~painting the town blue~

October 19th, 2008

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The Raymond Chandler part of downtown LA with gorgeous old aqueducts.

Already the goodbyes have begun. On the Sunday apres we meet the San Fran kids for brunch in Echo Park before they drive back up the coast. We stand on the corner of Sunset and Effie, at what must be the longest light in history. Or perhaps it’s some of that elastic time.

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We then head to Hollywood for one of those rare drives through the backstreets of my childhood and teen years. After a while Ali lies down in the back seat, nursing what will become a real and reoccurring flu, but we don’t know that yet. We are both exhausted yet traveling ever onward because this is simply how we do it, wedding-style.

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I don’t get to Hollywood proper that often when I visit the west coast now, so when I do it’s like a short-circuiting radio, coming in and out of range, today mostly in and mostly with ~X~ song lyrics. I’m wrecking my kitchen carefully, but I’m keeping your dinner warm…I could throw my lipstick and bracelets like gravel…I got a hole in my heart, the size of my heart…I am the married kind, the kind that said I do…

I drive down Wilcox, Sunset, Vine, Hollywood Boulevard, struck by the way LA is forever stuck (in my mind) in the era when I left it for good: the 80s. (and also the way Exene and John Doe dissected their marriage in those songs! Holy tattooed-lucky thirteen-plastic Mary-kitchen shrine, Batman! No wonder it didn’t last…)

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Still life with childhood house: Wilcox Avenue, brown grass, new fence, and ailing fiancé.

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The house next door–always very Grey Gardens, but not quite to this extreme. The scary turbaned cat lady who lived there gardened every day, even in the rain. She haunted me in a way that I now see was…empathy.

I can’t help, for example, but superimpose a version of Melrose Avenue that has exactly three hip stores on it: Flip, Super Thrift, and Poseurs, with it’s black painted windows and Rude Girl stickers I’d buy to grace my PeeChee folders. And later Retail Slut, or Vinyl Fetish, where I cut class to go to a record signing of Tones on Tail. Or Warbabies, where I sold vintage German military accessories to skinheads (“No, we don’t sell anything at all Nazi!”), Japanese tourists, and David Lee Roth.

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My favorite childhood library.

Driving past my junior high and Zoetrope Studios (where Mr. Copolla once bought a fruit pie for me from the lunch truck) I am suddenly cruising through days of first kisses and pink Chuck hi-tops and after school drama practice and Rodney on the ROQ. I Love a Man in a Uniform, I Know What Boys Like, Rock the Casbah, Never Say Never, Jumping Someone Else’s Train. How appropriate to be strolling down a Los Angeles memory lane…in a car.

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And on your left there’s high school with my first grown-up boyfriend Dave and his motorcycle and guest lists into the underground clubs–Scream, Power Tools, Plastic Passion–or hanging out at Millie’s and Kim Jones’ house with Hillel Slovak, Flea, Don Bolles, Pat Smear, Donita Sparks, John Curry, Tony Alva, Crispin Glover–name-droppy, yes, but then, that’s LA. I was just sixteen and dazzled and I loved Dave, and still do.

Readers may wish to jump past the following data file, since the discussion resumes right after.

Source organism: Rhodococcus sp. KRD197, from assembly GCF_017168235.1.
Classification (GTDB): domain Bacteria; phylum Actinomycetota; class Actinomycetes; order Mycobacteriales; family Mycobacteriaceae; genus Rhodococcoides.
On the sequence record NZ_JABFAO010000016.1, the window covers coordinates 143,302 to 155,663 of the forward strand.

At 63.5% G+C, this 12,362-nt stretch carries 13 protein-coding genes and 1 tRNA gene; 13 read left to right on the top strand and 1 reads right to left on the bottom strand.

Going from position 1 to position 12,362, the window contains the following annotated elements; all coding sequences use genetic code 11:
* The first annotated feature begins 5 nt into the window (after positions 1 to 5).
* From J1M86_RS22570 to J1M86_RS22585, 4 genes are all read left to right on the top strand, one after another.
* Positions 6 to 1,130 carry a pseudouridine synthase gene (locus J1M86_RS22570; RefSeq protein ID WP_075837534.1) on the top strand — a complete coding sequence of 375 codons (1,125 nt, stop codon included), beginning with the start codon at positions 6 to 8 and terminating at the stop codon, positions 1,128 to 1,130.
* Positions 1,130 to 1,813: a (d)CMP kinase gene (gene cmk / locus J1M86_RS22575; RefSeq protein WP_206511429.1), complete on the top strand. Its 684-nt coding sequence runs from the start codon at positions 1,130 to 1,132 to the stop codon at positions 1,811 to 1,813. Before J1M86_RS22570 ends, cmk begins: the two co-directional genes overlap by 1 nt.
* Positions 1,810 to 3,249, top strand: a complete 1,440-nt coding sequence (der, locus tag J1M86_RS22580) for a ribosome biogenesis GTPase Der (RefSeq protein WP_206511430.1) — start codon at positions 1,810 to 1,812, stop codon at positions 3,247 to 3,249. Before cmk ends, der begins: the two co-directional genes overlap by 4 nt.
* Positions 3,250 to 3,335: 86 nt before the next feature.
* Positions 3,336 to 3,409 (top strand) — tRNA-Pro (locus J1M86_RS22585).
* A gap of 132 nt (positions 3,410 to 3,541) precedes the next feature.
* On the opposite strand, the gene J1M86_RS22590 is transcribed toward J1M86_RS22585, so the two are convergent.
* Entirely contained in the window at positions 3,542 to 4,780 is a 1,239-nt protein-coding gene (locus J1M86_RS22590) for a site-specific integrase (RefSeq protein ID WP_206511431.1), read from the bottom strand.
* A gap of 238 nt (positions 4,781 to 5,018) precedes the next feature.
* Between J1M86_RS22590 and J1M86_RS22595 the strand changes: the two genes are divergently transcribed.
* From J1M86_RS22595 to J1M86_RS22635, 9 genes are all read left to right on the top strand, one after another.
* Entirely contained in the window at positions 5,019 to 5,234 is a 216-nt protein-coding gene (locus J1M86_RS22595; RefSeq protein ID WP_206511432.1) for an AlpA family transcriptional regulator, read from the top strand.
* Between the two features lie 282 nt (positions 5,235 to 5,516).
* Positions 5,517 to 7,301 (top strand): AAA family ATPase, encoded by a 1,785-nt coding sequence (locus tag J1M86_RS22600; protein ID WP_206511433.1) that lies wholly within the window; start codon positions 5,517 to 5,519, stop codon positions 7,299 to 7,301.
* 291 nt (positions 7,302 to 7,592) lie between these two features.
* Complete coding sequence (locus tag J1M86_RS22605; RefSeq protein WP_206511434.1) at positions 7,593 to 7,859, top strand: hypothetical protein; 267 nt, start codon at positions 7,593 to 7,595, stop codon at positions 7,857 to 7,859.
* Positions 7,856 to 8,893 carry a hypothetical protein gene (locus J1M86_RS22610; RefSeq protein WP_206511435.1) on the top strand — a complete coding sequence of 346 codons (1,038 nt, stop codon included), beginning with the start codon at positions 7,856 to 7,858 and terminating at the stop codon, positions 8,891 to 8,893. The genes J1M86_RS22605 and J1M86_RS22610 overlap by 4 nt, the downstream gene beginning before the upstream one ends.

Dave’s friend Lisa dyed my hair lovely colors and called me “Kimba,” after the white lion. She and Kim Jones looked out for me, I was such a peanut compared to everyone else who were for the most part merely in their twenties, but were world-weary as all get-out, as I spose heroin will make you. I was green and utterly thrilled when Kim wrote us up in her gossip column La Dee Da, as “Dave Hurricane and Girlfriend Kim”.

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Everywhere I drive–Hollywood, Echo Park, Silver Lake, Downtown–there are ghosts of twenty years past, the random spots that are special to me, the places that aren’t there anymore. It’s so loaded, and somehow especially so in the days before our wedding and the start of yet another New Chapter.

We stop for some all-curing chicken soup for my ailing honey at Canter’s–many memories there too of after-hours bowls of the miraculous Matzoh infusion served by ever bee-hived waitresses. And now a new memory of introducing a pale and grateful Alfonso to the same.

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It’s not something I anticipated, the little death of getting married, the way you say goodbye, nod to the past, and let it go. I ‘spose all interesting decisions are about this: you draw this near and by doing so you by default release that. It feels right somehow, but still, it is thick.

It is also very much about NOW: Life being lived, rather than THEN: that which is yet to come. Unlike being thirteen or eighteen, planning for life has stopped, living it is now the thing. It’s joyous; it’s melancholy too. No longer Salad Days, but Summer glancing toward Autumn. At nearly forty this is not news, but is brought into sharp focus in many ways on this month-long wedding journey.

What is NOW now is Artesia, my Grandparents house, and a pile of waiting wedding gifts. What is NOW is a flight back to New York and a wedding in Central Park, which from the plane, looked like this:

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